LONDON (Reuters) - Organisers said on Thursday that fans wanting to go to this year's Glastonbury Festival would have to register and provide a photo before getting a ticket to stop touts taking advantage of the hugely-popular event.
The pre-sales registration system, which is being introduced for the first time, will mean that every ticket issued will feature a passport-sized photograph of its official bearer.
"It's a much fairer system," said Michael Eavis, who owns the farm in southwest England where the festival has been held almost annually since 1970. "It means unscrupulous people won't be able to sell their tickets on for a profit. The people who buy the tickets on April 1 will be the people who are actually coming to the festival."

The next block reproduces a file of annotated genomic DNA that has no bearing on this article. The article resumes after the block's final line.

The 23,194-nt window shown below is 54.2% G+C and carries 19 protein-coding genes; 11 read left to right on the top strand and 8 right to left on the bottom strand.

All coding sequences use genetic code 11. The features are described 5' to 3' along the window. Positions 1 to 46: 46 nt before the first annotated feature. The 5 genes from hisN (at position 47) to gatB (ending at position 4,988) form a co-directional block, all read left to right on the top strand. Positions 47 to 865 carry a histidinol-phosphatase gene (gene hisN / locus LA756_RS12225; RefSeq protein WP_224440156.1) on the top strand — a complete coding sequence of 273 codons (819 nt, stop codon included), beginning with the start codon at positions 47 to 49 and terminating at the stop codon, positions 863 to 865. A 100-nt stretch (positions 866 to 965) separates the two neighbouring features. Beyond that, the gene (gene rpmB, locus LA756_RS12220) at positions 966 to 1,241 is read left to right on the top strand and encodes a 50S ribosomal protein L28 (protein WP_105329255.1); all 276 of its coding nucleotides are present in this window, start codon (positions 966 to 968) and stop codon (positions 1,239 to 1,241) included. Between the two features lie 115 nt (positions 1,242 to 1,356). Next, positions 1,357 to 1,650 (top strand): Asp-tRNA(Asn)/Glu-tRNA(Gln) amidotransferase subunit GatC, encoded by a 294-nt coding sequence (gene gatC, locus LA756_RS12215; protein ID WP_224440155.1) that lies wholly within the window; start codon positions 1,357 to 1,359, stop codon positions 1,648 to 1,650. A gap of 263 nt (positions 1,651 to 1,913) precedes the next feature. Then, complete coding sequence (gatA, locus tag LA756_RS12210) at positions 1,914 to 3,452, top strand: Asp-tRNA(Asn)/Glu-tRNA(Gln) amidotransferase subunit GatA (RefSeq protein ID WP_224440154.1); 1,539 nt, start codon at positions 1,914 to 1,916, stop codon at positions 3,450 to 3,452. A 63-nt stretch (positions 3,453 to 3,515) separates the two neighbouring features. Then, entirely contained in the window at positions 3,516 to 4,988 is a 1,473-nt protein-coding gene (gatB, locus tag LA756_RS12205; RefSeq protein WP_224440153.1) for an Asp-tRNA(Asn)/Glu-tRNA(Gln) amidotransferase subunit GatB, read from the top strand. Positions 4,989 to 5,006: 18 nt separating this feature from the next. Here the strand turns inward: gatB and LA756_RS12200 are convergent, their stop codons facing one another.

Glastonbury began on Eavis's land in 1970 and grew from humble beginnings to become one of the biggest annual music and arts events in the world, nowadays attracting top bands and more than 100,000 revellers.
Along the way it also earned a reputation for being one of Europe's muddiest events: torrential rain and storms caused chaos at the last festival in 2005, forcing the start to be delayed.
This year's event is even more eagerly awaited than usual because there was no festival in 2006 as Eavis decided to allow his farm time off to recover. Fans had to make do with a documentary film instead.
Headline acts in the past have included the likes of Coldplay, Oasis, Paul McCartney and R.E.M., but organisers will not confirm who is performing this year until the tickets go on sale.
Fans must register online or by post between February 1 and 28 for the festival which will run from June 22 to 24, providing Eavis gets permission from the local council.
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